Can Apple Cider Vinegar Help Psoriasis?

Curated by Claudia Shannon / Research Scientist / ishonest

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People with psoriasis have several treatment options, including biologic drugs, topicals, and light therapy. But many individuals who have the autoimmune condition turn to natural remedies as an alternative or a complement to pharmaceuticals. Of the natural solutions to promote health, apple cider vinegar has become one of the more popular ones.

“I have a number of patients who take apple cider vinegar for weight loss and for gut health and digestive problems,” says Pooja DeWilde, DO, a family medicine physician at Northwestern Medicine Regional Medical Group in Huntley, Illinois. “I have heard of people using it as a topical solution for mosquito bites, beestings, and toenail fungus. I don’t know the exact mechanism for how it might work, but I think it may have some antimicrobial, immune-boosting properties.”

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The idea of applying vinegar to the skin as a soothing agent dates back to 420 B.C., when the Greek physician Hippocrates recommended it for healing wounds.

The National Psoriasis Foundation (NPF) specifically endorses apple cider vinegar as a treatment to help stop scalp itch related to psoriasis. Vinegar gets its name from the French vin meaning “wine” and aigre meaning “sour.” The sourness comes from acetic acid in the vinegar, which can provide relief by killing bacteria. The acid also acts as an exfoliant, removing dead layers of skin so the psoriasis is less scaly.

Murky, brown, unfiltered apple vinegar is thought to pack an especially healthy punch because it typically contains the mother culture. The “mother” is a collection of bacteria that changes the alcohol in fermenting apple juice into acetic acid. (The mother is said to be similar to the SCOBY, symbiotic culture of bacteria and yeast, in the fermented tea known as kombucha.)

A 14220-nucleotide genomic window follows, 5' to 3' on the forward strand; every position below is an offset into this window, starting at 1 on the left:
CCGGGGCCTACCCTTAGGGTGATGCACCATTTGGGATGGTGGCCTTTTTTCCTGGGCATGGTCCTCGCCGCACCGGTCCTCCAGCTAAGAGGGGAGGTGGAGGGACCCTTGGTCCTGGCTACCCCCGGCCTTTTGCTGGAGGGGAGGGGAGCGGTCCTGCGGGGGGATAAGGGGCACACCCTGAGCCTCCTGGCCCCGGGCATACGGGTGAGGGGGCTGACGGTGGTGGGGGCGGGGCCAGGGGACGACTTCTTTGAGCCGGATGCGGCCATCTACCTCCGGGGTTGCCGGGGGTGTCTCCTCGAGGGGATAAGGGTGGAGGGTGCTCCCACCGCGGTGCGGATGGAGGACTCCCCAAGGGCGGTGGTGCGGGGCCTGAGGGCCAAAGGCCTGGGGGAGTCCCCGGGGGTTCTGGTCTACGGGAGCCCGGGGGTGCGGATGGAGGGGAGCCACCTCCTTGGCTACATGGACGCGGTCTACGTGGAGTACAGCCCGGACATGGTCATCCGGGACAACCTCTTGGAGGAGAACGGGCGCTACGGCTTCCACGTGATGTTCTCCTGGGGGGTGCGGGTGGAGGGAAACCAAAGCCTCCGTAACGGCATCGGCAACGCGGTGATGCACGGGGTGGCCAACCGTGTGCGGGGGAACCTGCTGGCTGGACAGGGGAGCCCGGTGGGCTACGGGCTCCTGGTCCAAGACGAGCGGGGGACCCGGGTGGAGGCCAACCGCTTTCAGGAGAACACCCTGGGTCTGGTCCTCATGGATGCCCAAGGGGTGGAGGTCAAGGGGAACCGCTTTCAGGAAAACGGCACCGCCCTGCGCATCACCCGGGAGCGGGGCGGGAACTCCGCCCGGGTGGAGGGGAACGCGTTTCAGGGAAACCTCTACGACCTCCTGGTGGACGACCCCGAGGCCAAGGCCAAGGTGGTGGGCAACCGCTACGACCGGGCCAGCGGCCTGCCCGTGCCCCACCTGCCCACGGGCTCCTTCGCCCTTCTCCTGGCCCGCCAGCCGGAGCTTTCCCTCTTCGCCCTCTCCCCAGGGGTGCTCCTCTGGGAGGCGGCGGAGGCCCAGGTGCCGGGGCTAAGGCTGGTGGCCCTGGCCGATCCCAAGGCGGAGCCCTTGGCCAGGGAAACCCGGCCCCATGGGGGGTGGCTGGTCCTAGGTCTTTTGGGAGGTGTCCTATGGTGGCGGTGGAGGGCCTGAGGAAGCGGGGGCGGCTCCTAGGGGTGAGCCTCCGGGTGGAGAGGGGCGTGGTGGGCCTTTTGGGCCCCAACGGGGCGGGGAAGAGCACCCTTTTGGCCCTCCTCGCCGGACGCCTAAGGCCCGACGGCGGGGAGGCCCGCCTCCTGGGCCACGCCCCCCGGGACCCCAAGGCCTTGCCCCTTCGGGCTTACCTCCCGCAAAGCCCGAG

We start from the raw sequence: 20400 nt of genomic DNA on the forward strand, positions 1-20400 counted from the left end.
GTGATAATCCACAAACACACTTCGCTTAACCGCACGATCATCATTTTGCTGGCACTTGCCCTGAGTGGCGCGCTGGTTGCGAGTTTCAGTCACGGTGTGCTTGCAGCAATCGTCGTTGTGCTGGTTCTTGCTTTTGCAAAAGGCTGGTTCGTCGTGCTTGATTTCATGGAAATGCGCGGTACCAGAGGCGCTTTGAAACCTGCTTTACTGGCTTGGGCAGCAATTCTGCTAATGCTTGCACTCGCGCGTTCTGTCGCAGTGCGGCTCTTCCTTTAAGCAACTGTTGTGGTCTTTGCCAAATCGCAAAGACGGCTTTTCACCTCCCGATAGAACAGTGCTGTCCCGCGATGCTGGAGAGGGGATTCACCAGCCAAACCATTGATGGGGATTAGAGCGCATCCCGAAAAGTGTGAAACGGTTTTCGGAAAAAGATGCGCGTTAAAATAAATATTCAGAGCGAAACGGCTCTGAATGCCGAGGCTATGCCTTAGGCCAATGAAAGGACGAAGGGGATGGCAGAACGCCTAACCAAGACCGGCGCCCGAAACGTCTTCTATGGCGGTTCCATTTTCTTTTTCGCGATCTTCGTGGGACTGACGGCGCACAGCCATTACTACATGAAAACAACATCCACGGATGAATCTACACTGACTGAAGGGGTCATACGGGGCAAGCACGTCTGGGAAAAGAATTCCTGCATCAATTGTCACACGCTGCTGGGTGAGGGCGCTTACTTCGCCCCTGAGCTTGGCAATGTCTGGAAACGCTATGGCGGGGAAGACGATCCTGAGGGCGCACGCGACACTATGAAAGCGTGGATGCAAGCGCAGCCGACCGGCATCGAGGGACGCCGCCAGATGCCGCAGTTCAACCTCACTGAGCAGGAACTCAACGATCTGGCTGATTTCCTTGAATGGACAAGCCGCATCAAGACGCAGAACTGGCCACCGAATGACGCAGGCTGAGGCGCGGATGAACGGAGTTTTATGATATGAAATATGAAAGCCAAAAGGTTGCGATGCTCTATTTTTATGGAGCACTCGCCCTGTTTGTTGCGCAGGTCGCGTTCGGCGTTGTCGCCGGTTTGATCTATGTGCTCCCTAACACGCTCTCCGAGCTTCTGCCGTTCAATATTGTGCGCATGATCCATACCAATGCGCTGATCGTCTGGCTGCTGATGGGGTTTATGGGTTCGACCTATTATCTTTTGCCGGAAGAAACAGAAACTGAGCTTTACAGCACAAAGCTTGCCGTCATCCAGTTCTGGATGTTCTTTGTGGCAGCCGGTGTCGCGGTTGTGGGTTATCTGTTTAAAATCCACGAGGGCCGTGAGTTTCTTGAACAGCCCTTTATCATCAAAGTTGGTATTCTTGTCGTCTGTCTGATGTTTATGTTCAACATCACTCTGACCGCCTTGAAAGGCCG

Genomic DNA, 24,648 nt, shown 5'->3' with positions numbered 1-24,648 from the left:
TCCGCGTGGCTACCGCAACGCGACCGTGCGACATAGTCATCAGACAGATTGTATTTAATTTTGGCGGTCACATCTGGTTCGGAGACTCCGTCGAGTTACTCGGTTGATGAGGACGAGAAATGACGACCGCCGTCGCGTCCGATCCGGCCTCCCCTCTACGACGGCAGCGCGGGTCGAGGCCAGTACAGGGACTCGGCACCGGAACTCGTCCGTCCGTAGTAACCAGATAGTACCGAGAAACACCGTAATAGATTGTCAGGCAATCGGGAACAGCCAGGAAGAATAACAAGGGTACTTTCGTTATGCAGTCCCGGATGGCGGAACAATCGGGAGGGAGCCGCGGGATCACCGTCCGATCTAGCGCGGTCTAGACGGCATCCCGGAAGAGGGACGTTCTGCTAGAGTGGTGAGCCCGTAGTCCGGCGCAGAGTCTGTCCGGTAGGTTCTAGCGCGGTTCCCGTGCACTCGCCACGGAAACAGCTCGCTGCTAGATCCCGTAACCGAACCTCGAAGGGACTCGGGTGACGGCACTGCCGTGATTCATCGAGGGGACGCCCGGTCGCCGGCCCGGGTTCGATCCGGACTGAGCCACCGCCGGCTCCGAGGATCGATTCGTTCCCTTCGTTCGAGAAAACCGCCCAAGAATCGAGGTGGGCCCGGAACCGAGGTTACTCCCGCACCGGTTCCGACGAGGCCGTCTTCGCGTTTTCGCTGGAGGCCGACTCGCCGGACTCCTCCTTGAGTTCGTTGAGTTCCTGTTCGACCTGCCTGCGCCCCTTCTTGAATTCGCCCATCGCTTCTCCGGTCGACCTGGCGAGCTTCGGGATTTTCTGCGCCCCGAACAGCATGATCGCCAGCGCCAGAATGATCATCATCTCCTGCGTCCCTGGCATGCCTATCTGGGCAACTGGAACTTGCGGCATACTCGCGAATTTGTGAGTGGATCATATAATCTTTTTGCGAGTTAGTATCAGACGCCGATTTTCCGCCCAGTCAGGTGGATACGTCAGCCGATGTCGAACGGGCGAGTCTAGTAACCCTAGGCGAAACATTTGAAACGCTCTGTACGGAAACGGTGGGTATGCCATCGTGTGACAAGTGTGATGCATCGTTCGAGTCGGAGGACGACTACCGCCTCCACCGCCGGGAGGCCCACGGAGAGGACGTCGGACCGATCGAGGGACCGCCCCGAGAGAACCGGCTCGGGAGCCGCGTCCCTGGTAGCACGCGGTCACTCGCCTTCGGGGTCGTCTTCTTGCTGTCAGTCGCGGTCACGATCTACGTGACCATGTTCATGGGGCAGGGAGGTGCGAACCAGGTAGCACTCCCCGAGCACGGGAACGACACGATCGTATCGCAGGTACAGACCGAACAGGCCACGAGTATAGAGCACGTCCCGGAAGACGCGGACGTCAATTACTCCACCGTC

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The NPF recommends creating a one-to-one-part solution of organic vinegar and water because straight-up vinegar can cause an unpleasant burning sensation.

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“People can do a lot of damage with apple cider vinegar if they’re not careful,” says Matthew Lewis, MD, a dermatologist with Stanford Health Care. “The pH [measure of acidic concentration] is around three, which is similar to lemon juice. If you leave it on your skin for too long, you can just burn — like a chemical burn. We definitely see those sorts of things in the office frequently — it just destroys the skin.”

Instead, Dr. Lewis directs patients to salicylic acid, which is a commonly available product used to help shed dead skin cells. Coal tar can also help by slowing the rapid growth of skin cells and ridding the body of dead skin.

If using a vinegar solution, the NPF advises rinsing the skin after applying it and to avoid using it if the skin is cracked or bleeding.

Beyond using vinegar on the scalp, a dilution of vinegar may be applied in a compress to soothe inflamed or weepy skin (a sign of infection), according to John Anthony, MD, a dermatologist with the Cleveland Clinic.

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It may be counterintuitive, but some alternative health proponents suggest that apple cider vinegar becomes less acidic or more alkaline once inside the body. Vinegar fans believe that it improves overall gut health and the acid-alkaline balance, which may in turn help reduce inflammation.

“There’s just not a lot of medical literature on the topic — more study is needed,” says Dr. Anthony.

If you do try drinking vinegar, do not take it undiluted. Potential health risks include damage to tooth enamel, burning of the lining of the esophagus, and upset to the stomach.

Other Potential Natural and Alternative Remedies

Complementary and alternative therapies sometimes used to improve symptoms of psoriasis range from mineral water baths, acupuncture, yoga, and meditation.

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Although most of these approaches are safe, you should talk to your doctor before trying any new treatment or technique.

Anthony stresses that the mainstay topical solution is not “natural” but a steroid medication.

“For whatever reason, however, some people don’t want to take medication,” he says. “I think people want options. From my standpoint, there is no danger in using apple cider vinegar, so I never advise people not to use it.”

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